doorofnoreturn(2014 Update: The original video commentary offline, so have no substituted something on the Door of No Return.)

I find myself agreeing with her on much.

While I have an historical interest in Egypt, and of course authentic human anthropology, I have often wondered why it easier for African descendents in the ‘New World’ in seeking to identify with their lost identities, choose to model their spiritual lives against lineages not related to them except by ideologies in the farthest reaches of antiquity.

The enslaved Africans who helped to people this part of the world WERE from West Africa. So why are Rastafarians modeling their spiritual beliefs against Judaic religion, or why do my Khemetic leaning brothers and sisters choose a system that hasn’t even been fully or correctly translated, and whose rituals are thousands of years out of practise, when the living traditions of our WEST AFRICAN ancestors exists still in largely unbroken lines down to us today?

The sisters commentary is interesting, and touches quite a few points I’ve raised myself. I often wonder if the state of our communities is directly related to an inability on the whole of us to connect with this West African heritage. Without it, we’re still not a cohesive unit, still labouring under false pretenses and mental slavery.

In a facebook discussion, a young man who I have discoursed with for years, and who incidentally I share very little intellectual or ideological common ground with, asserted that the sister in the video had nerve to imply disrespect because of other people’s priorities and choices.

I replied, ” I actually understand many of the forces that shape these ‘choices’, which are often ‘no real choice’, not always, just often, and I put them in what I see is the appropriate context. Also, ‘depends on the question’? What is her question here? It’s the same one I frankly ask on a regular basis… I put it to Rastafarian brothers and sisters, to Khemetic brothers and sisters, to Christian brothers and sisters and Muslim brothers and sisters… and I find the answers (often ‘non answers’, not always, but often) very grounded in a particular world view and mind set. ”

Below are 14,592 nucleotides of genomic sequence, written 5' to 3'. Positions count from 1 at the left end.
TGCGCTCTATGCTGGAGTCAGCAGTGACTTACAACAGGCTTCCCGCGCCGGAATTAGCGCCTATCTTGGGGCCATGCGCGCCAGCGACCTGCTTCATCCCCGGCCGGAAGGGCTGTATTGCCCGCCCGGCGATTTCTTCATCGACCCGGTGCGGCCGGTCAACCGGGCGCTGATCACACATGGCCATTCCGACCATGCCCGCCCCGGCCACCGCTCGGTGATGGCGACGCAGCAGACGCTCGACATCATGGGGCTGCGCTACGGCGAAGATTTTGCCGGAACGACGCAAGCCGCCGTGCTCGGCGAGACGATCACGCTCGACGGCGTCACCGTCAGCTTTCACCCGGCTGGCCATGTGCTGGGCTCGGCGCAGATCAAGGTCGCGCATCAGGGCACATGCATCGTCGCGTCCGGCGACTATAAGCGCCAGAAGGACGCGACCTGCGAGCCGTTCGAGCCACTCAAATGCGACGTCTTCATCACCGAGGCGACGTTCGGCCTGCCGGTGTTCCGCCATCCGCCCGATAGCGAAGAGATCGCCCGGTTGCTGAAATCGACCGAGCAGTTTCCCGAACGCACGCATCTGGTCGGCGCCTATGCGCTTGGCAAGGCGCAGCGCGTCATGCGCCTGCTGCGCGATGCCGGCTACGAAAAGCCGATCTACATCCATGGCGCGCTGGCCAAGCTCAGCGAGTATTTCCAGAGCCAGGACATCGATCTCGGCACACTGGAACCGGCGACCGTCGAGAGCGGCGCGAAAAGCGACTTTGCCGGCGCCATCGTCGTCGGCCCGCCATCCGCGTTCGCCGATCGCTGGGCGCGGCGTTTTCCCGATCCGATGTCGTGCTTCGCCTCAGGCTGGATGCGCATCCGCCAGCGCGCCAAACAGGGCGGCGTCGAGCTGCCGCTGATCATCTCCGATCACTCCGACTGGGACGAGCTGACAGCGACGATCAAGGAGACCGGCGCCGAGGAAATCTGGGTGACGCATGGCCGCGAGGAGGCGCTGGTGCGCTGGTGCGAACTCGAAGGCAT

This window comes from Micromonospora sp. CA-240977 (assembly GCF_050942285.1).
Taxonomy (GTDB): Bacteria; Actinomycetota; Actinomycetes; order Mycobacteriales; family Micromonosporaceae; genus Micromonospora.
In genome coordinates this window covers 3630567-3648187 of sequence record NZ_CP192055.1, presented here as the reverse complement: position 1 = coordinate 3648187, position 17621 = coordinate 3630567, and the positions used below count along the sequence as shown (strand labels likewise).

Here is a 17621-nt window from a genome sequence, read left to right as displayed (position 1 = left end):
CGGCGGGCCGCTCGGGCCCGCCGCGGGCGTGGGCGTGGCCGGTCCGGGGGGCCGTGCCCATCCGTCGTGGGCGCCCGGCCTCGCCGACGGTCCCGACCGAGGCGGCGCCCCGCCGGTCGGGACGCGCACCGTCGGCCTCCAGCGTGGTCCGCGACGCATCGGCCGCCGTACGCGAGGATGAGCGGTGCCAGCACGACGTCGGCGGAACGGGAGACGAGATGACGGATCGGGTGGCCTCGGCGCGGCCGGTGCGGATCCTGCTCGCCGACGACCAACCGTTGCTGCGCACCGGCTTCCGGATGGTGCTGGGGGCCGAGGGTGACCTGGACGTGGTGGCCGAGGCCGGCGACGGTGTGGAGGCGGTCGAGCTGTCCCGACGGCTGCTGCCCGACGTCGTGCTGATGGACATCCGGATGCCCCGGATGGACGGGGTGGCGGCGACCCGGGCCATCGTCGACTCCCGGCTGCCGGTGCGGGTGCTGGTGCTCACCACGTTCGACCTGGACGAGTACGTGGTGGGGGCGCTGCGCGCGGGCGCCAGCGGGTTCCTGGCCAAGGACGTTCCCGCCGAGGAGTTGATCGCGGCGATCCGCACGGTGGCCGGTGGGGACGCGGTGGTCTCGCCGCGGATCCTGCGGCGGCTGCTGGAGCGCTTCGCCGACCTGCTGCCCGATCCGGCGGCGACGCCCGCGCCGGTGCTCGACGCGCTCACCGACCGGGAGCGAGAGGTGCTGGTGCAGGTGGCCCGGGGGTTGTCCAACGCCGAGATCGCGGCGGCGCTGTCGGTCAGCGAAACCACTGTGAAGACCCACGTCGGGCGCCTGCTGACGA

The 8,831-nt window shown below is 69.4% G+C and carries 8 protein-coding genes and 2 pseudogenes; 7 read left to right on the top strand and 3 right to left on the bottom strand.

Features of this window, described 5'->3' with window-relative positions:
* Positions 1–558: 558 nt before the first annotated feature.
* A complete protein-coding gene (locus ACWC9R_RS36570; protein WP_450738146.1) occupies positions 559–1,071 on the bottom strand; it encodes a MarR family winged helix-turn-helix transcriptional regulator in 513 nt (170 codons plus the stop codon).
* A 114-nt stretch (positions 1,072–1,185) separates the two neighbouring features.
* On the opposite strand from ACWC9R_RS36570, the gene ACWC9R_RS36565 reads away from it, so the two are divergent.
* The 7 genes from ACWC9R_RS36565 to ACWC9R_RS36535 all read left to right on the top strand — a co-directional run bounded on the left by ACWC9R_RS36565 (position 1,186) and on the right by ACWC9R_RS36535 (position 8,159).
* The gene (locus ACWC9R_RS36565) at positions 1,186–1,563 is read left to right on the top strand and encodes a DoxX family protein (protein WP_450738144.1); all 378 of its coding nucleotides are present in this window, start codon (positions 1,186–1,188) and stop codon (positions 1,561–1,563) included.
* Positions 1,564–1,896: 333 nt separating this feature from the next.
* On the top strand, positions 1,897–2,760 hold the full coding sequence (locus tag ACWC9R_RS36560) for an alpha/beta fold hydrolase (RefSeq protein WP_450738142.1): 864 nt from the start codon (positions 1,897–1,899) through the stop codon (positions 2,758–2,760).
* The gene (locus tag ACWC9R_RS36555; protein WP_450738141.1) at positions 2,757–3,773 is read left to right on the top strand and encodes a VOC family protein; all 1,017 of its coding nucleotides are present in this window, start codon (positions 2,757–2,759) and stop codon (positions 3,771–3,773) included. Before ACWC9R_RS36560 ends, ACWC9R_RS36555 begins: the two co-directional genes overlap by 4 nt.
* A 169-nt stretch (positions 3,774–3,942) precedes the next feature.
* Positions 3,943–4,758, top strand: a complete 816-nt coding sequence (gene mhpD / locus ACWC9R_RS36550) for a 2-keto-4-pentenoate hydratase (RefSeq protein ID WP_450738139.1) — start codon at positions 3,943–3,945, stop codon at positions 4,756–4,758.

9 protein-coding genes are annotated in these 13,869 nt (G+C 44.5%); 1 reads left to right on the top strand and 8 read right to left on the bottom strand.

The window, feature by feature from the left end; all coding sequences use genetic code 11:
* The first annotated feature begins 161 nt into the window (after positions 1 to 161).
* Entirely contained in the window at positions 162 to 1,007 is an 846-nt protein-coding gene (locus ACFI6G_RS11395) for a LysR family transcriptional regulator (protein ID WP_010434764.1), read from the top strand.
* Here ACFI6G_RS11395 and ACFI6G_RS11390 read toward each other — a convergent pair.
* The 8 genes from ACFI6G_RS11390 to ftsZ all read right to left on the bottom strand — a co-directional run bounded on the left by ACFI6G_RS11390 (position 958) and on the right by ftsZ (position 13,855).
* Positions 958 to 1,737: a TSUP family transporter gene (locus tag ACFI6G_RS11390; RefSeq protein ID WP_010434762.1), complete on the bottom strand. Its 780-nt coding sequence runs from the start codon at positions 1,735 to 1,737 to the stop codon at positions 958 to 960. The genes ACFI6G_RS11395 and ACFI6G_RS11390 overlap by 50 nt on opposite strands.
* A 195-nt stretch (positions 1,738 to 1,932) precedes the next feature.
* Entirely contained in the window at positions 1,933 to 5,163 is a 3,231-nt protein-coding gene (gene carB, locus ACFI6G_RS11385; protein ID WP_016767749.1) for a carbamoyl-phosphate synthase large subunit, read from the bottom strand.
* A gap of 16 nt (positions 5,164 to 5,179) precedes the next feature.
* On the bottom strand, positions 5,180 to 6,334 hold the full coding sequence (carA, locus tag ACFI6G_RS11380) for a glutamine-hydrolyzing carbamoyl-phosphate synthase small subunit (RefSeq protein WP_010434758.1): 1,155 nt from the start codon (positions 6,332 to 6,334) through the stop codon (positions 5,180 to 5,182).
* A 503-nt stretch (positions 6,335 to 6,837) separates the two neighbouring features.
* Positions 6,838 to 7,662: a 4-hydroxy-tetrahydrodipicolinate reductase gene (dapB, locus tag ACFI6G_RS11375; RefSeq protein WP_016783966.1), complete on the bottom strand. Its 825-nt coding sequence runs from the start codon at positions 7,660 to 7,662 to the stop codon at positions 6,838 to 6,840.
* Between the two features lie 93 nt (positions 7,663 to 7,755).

I also want to ask a couple more questions, and I included it there too. When you look out across the Atlantic, what do you see? Just the Sea?

I see a turbulent ocean true, but I can never look at the Sea and not see Yemoja and Olokun. I see that too…

When I look out across the Sea, I can never forget that across this water, the next land mass is where my Ancestors came from.

When I look out across the Sea, I can never forget the millions of Africans lost to it’s depths, and when I see that choppiness of the water, I hear them call out to me… to something inside me asking me to remember them and honour them.

So for me, I can never look past my spiritual roots, beyond it to something else. I am not denying the African origins of Egypt, Christianity, Judaism or Islam. I accept these this as part of my historical understanding, even if many others cannot see it, or reject it.

My only point of divergence, is I would say, her comments on the origins of humanity in north-eastern Africa. I am fairly convinced of that. Even the Yoruba believe they walked out of Khemet, across the desert and into Sub-Saharan Africa thousands and thousands of years ago, with an intact religious system handed down largely unchanged until (colonialism) recent times.

My question I put to many across the Diaspora–and I mean those who are seeking, those who have invested themselves in homegrown spiritual solutions, Rastafarism and Khemetic philosophy in particular–why they feel the need to create something from strands of something else, when such a powerful tool as their own Ancestral practise and their spiritual inheritance is there for them to use.

(2014 Update: Video commentary offline)

4 comments